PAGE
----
BC: It’s gotten a lot better since Kim Jong-un’s New Year’s Day address which allowed him to cut through a lot of the tension by appearing to be conciliatory and welcoming the Olympics, which meant the Games would go ahead without threat of North Korean missiles and bombs, and offered to send a team or participate athletically and also offer entertainment. Those things have developed very nicely, and the current President Moon Jae-in is deeply interested in engaging with North Korea. Moon Jae-in realizes he can’t get too far away from American policy, he’s had a very difficult job trying to balance competing priorities between Kim Jong-un and Donald Trump, but I think he’s done that very well. In spite of South Korea going along with all these sanctions, North Korea still wants to engage with them, so that’s all to the good. The Sunshine Policy was inaugurated in 1998, but it was the first time ever that a President showed respect to North Korea, engaged it, talked about reconciliation over several decades before unification, and it led to a decade of deepened involvement between North and South Korea, which was then reversed by two right-wing Presidents, Park Geun-hye and Lee Myung-bak, and now they have a progressive leader in again. I’m looking forward to what he does. Yet Americans and State Department officials still want to keep Moon on a “tight leash”, which is exactly how Americans look at South Korea; the country has to, above all, toe the line on American policy.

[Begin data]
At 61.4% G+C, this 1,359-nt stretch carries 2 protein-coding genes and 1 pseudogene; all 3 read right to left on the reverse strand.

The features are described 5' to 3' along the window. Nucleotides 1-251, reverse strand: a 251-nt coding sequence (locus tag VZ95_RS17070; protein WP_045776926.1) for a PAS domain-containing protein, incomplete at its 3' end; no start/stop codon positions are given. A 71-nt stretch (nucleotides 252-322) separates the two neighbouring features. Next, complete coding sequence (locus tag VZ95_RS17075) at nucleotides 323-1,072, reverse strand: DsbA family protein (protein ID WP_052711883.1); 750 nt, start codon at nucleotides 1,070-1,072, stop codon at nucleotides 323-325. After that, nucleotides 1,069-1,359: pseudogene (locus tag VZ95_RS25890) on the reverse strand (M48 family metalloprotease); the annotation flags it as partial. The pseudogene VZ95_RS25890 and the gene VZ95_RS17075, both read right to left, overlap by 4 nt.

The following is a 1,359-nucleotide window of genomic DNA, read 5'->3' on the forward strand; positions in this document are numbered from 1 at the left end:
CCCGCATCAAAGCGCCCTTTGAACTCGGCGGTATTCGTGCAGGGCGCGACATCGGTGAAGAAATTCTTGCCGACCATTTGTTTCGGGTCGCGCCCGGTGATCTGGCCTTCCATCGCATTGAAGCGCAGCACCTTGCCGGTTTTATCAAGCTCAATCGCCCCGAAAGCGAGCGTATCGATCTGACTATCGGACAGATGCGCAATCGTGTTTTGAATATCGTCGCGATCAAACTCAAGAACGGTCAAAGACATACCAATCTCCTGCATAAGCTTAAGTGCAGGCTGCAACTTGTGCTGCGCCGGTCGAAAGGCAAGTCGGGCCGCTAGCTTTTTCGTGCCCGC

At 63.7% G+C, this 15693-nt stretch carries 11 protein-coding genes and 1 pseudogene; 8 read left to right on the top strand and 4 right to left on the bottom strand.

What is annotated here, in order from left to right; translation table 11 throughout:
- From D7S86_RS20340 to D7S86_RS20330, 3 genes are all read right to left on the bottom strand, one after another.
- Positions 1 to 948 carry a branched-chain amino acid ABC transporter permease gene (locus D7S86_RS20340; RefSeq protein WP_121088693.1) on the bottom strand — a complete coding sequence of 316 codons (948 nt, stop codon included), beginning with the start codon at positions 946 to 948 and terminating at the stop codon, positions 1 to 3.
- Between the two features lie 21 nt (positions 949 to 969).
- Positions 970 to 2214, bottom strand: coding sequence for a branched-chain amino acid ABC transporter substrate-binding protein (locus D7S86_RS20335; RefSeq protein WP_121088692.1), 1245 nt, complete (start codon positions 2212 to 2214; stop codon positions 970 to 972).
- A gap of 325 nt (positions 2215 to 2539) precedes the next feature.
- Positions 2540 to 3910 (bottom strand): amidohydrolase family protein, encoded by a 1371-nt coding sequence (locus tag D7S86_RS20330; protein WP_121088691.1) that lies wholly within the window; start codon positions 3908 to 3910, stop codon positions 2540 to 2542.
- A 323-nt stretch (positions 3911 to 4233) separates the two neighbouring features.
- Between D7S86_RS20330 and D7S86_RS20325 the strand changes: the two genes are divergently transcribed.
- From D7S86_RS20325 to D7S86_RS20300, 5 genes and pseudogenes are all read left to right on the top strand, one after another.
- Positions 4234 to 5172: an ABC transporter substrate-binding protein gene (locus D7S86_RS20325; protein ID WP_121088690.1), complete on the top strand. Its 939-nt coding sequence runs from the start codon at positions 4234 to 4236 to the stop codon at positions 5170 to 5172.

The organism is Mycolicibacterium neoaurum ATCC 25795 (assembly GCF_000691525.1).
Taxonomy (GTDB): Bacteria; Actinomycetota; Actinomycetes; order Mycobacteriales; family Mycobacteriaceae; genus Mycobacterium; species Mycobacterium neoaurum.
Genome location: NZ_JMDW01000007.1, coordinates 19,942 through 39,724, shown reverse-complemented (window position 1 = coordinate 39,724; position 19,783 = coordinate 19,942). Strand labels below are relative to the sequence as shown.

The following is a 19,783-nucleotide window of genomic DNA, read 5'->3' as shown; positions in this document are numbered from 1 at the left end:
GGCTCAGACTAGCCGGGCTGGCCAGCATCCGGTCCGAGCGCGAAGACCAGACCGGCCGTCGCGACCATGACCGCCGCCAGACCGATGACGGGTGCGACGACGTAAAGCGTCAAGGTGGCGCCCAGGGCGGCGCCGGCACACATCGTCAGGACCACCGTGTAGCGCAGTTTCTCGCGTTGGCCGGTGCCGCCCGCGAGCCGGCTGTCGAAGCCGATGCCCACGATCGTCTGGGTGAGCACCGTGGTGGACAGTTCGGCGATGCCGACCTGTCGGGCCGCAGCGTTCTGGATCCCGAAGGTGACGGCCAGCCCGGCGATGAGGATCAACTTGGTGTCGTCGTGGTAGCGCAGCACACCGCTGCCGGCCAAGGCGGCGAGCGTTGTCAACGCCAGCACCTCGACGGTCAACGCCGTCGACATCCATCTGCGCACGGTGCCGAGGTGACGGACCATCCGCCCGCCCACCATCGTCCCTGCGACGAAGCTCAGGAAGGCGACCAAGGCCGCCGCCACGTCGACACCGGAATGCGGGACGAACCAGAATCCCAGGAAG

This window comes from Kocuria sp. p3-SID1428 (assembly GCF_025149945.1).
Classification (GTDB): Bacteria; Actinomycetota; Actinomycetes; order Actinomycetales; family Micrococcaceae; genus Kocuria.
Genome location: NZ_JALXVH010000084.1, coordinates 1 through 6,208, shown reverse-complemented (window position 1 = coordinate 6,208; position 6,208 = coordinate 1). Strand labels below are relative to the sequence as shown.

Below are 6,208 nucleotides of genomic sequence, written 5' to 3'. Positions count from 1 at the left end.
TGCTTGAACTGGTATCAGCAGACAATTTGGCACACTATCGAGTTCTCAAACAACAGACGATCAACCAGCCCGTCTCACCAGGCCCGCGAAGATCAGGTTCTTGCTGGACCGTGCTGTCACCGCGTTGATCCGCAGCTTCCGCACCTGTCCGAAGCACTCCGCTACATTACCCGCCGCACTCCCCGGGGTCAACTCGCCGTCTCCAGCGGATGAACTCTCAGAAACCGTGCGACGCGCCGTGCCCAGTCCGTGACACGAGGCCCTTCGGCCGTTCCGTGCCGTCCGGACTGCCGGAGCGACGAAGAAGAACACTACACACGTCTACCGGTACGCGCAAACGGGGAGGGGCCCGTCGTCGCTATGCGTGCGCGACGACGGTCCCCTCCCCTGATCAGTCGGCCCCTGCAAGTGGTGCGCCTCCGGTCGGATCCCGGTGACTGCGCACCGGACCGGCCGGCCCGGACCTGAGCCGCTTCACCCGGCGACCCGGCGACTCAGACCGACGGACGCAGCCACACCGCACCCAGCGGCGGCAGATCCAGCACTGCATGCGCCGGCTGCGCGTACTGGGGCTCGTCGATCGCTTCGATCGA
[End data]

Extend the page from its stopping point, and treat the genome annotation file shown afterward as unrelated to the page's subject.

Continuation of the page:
HS: You ended your recent piece in the London Review of Books by saying, “whatever else [Donald Trump] might be, he is unquestionably a maverick, the first president since 1945 not beholden to the Beltway. Maybe he can sit down with Mr Kim and save the planet.” Have your feelings changed at all since writing the article?